MIT Unit Affiliation:
Lab Affiliation(s):
Doyle
Post Doc Sponsor / Advisor:
Doyle
Areas of Expertise:
  • Nanofluidics
  • Polymer science
  • Theoretical Physics
Date PhD Completed:
August, 2015
Expected End Date of Post Doctoral Position:
December 31, 2016

Alex Klotz

  • Post Doctoral

MIT Unit Affiliation: 

  • Chemical Engineering

Lab Affiliation(s): 

Doyle

Post Doc Sponsor / Advisor: 

Doyle

Date PhD Completed: 

Aug, 2015

Top 3 Areas of Expertise: 

Nanofluidics
Polymer science
Theoretical Physics

Personal Statement: 

I have recently completed my Ph.D. in physics at McGill University. My research involved studying DNA molecules confined in very small tubes in order to measure the loss of entropy due to confinement. Currently I work in the Doyle group at MIT, now studying DNA molecules tied into knots, to learn about the physics of spontaneous unknotting. I also wrote, in my spare time, a paper about falling through the centre of the Earth that was published in the American Journal of Physics and briefly became a world news sensation, with appearances in Forbes, the Times of London, NPR, and the Discovery Channel. I have also been working as a research consultant for a health economics firm, on and off for several years.

Expected End Date of Post Doctoral Position: 

December 31, 2016

CV: 

Research Projects: 

Knots in confined DNA

DNA in complex nanofluidic systems

Gravity in planetary interiors

Bubble dynamics for focused ultrasound therapy

Thesis Title: 

DNA Polymer Physics in Complex Nanofluidic Environments

Thesis Abstract: 

A complex nanofluidic device consisting of a slit embedded with an array of nanopit cavities is used to study the physics of confined DNA. By measuring the number of cavities occupied by a molecule in varying geometries, the entropic free energy of confinement and effective molecular width were measured. By measuring the correlation time of contour fluctuations between two pits, the dependence of the dominant relaxation modes on the local free energy landscape was investigated. By measuring the fraction of a molecule occupying single pits of varying size, the effects of excluded volume interactions in cavities were studied. The results were considered in light of a model for the free energy of confinement taking into account semi-flexibility, excluded volume, and entropic elasticity, components of which were developed to understand these experiments.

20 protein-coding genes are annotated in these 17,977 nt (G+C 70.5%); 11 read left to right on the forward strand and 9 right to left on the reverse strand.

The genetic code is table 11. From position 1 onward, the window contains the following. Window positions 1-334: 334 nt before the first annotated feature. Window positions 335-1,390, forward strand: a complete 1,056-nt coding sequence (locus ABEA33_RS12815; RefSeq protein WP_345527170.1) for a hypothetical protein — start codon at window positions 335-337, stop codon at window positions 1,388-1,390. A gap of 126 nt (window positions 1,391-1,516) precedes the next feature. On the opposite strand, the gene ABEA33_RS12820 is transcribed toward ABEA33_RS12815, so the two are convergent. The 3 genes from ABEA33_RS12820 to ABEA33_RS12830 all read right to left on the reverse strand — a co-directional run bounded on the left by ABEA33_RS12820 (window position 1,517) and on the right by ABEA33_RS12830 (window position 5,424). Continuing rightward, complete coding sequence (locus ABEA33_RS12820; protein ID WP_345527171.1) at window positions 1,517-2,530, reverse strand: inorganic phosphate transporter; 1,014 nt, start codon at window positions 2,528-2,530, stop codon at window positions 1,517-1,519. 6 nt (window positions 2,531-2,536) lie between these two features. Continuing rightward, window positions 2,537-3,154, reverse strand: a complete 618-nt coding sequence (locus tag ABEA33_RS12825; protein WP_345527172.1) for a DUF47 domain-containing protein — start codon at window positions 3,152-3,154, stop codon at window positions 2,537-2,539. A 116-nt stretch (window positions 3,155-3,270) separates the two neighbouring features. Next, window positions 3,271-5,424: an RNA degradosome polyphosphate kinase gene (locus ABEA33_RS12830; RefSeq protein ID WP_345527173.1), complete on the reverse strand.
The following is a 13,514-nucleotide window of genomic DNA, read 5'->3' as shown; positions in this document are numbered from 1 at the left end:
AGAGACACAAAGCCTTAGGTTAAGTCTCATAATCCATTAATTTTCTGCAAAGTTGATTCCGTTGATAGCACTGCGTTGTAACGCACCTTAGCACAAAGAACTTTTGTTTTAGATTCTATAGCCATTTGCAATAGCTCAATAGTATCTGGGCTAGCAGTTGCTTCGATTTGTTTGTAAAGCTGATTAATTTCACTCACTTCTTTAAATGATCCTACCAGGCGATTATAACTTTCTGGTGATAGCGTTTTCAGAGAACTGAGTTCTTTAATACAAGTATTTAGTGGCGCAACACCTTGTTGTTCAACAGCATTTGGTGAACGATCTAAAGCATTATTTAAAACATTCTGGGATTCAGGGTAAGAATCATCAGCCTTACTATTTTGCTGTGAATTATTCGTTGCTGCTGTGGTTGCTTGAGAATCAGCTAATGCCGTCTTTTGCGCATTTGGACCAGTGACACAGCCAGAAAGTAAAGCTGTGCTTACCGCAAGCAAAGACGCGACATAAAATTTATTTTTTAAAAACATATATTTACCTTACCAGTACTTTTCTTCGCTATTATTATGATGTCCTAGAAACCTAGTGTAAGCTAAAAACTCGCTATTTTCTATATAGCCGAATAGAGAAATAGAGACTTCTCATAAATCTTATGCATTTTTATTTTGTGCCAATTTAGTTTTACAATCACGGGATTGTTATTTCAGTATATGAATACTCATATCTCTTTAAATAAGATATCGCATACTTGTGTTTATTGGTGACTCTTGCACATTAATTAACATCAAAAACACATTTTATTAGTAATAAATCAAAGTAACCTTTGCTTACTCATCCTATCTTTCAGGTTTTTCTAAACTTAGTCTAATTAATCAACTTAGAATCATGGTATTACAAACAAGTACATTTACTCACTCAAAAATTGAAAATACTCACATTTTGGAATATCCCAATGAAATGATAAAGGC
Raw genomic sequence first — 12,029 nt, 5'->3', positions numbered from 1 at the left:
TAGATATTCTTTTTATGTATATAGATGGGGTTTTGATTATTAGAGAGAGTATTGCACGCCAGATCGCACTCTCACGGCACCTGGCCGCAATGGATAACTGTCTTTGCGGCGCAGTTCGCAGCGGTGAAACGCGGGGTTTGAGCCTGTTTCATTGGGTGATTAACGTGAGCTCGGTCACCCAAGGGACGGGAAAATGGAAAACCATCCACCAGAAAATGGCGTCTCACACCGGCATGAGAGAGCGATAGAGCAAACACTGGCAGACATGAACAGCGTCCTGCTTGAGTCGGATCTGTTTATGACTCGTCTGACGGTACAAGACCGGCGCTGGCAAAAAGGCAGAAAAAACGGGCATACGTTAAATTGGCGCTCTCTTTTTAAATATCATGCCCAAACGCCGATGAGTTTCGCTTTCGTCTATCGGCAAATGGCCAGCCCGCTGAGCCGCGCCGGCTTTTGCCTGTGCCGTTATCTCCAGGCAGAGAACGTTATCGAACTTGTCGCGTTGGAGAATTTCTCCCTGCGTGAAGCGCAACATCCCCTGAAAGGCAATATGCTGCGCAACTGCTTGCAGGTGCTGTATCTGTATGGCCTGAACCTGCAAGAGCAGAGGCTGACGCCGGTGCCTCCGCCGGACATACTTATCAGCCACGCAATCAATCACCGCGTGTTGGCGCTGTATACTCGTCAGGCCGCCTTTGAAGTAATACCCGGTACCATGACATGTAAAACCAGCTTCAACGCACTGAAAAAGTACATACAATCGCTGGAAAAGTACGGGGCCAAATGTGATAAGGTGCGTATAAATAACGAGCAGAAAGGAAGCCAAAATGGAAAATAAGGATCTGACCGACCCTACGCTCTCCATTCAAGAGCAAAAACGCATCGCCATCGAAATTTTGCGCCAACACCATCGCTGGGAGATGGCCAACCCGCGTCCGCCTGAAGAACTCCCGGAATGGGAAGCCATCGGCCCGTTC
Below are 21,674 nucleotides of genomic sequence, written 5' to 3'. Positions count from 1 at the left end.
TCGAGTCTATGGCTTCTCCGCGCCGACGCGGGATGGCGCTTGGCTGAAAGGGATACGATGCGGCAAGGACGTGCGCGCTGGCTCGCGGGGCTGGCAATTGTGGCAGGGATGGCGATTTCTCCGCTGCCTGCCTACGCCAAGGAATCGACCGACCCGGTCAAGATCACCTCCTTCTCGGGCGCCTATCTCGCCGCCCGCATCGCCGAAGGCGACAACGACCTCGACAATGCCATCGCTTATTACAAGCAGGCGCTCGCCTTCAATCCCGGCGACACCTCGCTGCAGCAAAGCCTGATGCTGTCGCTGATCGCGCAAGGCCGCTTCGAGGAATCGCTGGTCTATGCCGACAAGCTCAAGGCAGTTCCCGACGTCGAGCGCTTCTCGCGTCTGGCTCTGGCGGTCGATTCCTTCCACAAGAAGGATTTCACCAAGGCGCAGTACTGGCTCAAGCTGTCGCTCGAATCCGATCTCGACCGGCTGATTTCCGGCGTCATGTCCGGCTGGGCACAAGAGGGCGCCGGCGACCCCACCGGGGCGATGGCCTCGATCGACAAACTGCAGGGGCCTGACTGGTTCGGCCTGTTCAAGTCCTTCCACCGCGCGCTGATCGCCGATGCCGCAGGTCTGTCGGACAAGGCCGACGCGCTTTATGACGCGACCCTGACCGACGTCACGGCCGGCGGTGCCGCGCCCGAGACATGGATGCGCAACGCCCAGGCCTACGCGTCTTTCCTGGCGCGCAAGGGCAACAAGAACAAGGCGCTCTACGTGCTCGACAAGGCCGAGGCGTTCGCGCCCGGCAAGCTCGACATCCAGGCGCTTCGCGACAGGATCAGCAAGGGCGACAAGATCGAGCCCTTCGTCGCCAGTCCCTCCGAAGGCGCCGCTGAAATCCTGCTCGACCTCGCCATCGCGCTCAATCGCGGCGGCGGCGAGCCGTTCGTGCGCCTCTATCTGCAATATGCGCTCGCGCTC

5 Recent Papers: 

Klotz, Alexander R., et al. "Measuring the Confinement Free Energy and Effective Width of Single Polymer Chains via Single-Molecule Tetris." Macromolecules 48.14 (2015): 5028-5033.

Klotz, Alexander R., et al. "Correlated Fluctuations of DNA between Nanofluidic Entropic Traps." Macromolecules 48.13 (2015): 4742-4747.

Klotz, Alexander R. "The gravity tunnel in a non-uniform Earth." American Journal of Physics 83.3 (2015): 231-237.

Klotz, Alexander R. "Bubble dynamics in N dimensions." Physics of Fluids (1994-present) 25.8 (2013): 082109.

Klotz, Alexander R., Hugo B. Brandão, and Walter W. Reisner. "Diffusion Resonance of Nanoconfined Polymers." Macromolecules 45.4 (2012): 2122-2127.

Contact Information: